They entered the wood at the end of town and soon came to the mouth of a cave nestled upon the side of a hill.
“I uthed to play here as a child, until bears took it over.”
Sadon slid to the ground. “You think the beast will end up here?”
“Yeth,” Tybalt answered as he too dismounted from the great animal. “The cave ith deep and hath many branches.”
“It’s as good a place as any to try,” Sadon said as he walked toward the opening.
He had smelt his share of bear dens and knew upon entering the cave that Tybalt’s claim was no lie. He extended his gift, but did not sense a bear. What he did feel, however, caused a shiver to go down his spine.
“Stay behind me,” he whispered to Tybalt. “It is here. Let me try to talk to it.”
“Talk?” Talbot scoffed.
Sadon ignored the man and focused his gift on the brooding presence ahead in the dark.
‘We are here to help‘, he sent out softly. He had never used actual words before with his communications with beasts, but, then again, he had never encountered a creature like this one before.
Its response was immediate. A blood-red fire erupted from the darkness and shot like a large, elongated arrow right at him. He could but stare as the rolling, fluid-like blaze came to engulf him.
Something hit him hard on his wounded shoulder, knocking him to the rocky cave floor. The fire hit the wet wall behind where he had just stood. Eerie, red light illuminated the area.
Tybalt lay on the ground beside him, but the big man rose quickly. With a roar he ran to the creature that was now rushing toward them.
Sadon gasped at the size of the beast. It was half the size of Tybalt’s great horse.
Tybalt’s staff was a blur as he sidestepped the advancing creature. He knocked it a cracking blow to its long, scaly head. The creature faltered and Tybalt swept his staff, knocking its two front clawed feet out from under it. As it crashed down Tybalt kicked it in the jaw.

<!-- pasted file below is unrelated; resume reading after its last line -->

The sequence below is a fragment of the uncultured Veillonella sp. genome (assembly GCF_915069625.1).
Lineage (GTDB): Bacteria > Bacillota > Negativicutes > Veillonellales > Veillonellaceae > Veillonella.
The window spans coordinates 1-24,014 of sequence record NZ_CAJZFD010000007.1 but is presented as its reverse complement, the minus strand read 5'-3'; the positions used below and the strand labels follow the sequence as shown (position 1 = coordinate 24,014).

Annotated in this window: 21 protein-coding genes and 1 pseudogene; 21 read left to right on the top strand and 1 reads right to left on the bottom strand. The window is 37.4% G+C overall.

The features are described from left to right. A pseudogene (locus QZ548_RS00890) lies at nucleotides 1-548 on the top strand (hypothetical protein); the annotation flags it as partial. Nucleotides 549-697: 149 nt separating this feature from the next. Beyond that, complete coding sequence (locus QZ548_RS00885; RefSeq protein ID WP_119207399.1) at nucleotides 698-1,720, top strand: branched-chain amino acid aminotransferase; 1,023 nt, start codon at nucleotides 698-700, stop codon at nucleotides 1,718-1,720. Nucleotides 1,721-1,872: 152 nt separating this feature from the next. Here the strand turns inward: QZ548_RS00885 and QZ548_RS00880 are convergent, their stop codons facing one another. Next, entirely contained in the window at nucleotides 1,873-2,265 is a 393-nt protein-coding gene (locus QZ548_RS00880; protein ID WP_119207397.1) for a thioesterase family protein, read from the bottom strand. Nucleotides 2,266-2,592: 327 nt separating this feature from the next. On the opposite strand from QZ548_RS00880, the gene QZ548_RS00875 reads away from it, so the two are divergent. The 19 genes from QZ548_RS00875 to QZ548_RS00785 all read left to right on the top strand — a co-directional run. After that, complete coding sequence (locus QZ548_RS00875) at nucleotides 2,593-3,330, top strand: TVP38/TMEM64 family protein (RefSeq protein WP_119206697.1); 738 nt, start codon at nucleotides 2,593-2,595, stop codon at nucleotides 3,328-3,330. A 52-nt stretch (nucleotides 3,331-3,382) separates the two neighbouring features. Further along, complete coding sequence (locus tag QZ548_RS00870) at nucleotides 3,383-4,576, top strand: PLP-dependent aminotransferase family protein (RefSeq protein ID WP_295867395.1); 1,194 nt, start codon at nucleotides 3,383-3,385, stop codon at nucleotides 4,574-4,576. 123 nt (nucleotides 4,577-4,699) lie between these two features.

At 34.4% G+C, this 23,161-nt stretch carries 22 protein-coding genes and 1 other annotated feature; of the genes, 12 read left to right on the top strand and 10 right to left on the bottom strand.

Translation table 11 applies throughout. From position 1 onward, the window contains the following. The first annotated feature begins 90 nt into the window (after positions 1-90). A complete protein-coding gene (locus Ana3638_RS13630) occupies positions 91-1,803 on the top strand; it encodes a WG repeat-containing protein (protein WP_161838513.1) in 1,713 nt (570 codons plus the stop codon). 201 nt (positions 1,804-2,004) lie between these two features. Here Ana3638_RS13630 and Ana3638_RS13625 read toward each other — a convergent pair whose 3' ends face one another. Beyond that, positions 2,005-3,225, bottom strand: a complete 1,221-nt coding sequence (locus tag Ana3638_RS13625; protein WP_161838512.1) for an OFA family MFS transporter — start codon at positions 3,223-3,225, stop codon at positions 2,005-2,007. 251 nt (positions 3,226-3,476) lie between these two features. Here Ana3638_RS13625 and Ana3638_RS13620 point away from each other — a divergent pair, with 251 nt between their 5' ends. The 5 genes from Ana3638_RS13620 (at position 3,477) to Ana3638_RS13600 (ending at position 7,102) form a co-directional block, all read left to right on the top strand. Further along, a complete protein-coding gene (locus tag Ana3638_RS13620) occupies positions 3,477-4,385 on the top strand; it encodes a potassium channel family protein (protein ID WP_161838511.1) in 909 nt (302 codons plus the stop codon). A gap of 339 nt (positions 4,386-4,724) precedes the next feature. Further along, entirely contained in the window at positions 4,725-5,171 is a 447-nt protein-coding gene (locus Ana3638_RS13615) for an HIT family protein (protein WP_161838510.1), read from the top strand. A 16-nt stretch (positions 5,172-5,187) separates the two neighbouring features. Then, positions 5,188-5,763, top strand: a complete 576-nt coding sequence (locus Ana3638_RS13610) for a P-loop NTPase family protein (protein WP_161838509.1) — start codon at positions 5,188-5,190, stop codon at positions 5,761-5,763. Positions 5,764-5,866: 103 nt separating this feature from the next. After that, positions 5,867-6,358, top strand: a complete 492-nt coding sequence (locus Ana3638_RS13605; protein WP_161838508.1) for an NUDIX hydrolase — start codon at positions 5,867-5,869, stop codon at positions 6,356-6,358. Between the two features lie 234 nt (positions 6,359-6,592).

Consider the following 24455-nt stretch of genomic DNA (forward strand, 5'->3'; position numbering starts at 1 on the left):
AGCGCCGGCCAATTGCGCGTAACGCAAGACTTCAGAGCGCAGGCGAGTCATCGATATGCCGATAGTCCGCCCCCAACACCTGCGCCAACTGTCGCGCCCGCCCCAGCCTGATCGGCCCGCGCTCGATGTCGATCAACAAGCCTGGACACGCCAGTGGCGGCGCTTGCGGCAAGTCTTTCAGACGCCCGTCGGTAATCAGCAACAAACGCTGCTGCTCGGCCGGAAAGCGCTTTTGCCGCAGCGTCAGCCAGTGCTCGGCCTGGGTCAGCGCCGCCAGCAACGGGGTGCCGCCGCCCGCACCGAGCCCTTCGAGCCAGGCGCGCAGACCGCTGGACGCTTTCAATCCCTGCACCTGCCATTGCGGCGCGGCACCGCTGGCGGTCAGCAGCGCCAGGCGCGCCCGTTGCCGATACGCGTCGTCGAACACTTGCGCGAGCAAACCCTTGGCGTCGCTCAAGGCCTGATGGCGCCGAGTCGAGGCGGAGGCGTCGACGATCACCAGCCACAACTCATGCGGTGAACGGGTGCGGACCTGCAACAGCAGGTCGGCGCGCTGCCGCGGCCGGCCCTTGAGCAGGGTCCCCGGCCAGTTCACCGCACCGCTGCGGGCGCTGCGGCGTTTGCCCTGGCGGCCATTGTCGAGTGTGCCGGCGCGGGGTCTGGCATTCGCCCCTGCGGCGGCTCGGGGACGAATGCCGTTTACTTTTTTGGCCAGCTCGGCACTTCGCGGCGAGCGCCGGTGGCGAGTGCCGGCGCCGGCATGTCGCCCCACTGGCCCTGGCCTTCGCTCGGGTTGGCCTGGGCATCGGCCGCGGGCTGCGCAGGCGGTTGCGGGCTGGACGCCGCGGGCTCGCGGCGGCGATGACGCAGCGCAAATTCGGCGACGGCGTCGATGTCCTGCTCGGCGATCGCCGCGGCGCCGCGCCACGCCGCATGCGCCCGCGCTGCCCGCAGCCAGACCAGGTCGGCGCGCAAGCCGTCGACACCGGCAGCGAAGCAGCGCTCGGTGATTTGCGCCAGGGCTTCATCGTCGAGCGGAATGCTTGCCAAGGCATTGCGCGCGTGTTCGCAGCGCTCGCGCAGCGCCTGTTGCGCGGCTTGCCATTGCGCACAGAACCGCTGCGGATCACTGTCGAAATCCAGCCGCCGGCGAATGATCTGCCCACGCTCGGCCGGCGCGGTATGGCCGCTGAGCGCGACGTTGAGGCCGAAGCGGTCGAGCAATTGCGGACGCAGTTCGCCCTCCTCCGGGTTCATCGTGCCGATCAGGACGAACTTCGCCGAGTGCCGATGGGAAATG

The beast rolled away from Tybalt and, before he could advance, it once again opened its toothy jaw. Fire erupted anew. Tybalt danced away as the dragon, for it could be nothing less, shot fire all around.
“Run!” Tybalt screamed as he danced to avoid the spewing inferno.
Sadon jumped up and was all too happy to do just that. He ran for his life out of the cave.
Tybalt was on his heels. The big man’s red robes of office smoldered. He tore them off as they ran. They vaulted onto the back of the alert Arthius and took off at a gallop back toward town.
Sadon glanced back. The dragon was coming after them in an ever-nearing, loping run.
“Faster!” he cried. Arthius put on speed, but it was no use. The dragon continued to gain on them.
They fled through the trees up a hill. Upon entering a flat, treeless meadow at the hill’s top, Arthius put on even more speed. Sadon glanced back to find that the dragon was almost upon them.
“Archers!” boomed a voice from ahead. Sadon turned to find Lord Marshall Crewe and a large company of soldiers just ahead.
Arthius ran straight toward them.
“Move aside!” Sadon called. Arthius came to a jolting stopped and reared up before the mass of armored men. Such was the horse’s wild motion that Sadon slipped off its back. He hit the ground flat on his back, knocking out his breath. Tybalt landed beside him an instant later.
The dragon had not slowed. It jumped and landed hard upon the great horse’s raised upper half just as a volley of arrows tore into Arthius.
“Noooo!” screamed Tybalt as both horse and dragon went down in a heap.
The dragon commenced to tear great chunks from the horse. Tybalt made to get up as another barrage of arrows flew toward them. Sadon, his air coming in painful gasps, threw himself atop the large man, forcing him down.
Many of the arrows hit the dragon, but if any of them did any damage Sadon could not tell. The dragon raised its bloody muzzle and hissed at the soldiers. Another burst of arrows followed as the dragon continued its feast.
The sound of steel arrowheads hitting the exposed dragon sounded like a smithy’s hammer upon a heated blade. The dragon opened its maw and let loose its fire.
The front row of soldiers burst into flames.
As the men at arms died, the remaining soldiers sought to contain the blaze. The dragon shot off at an angle back into the woods.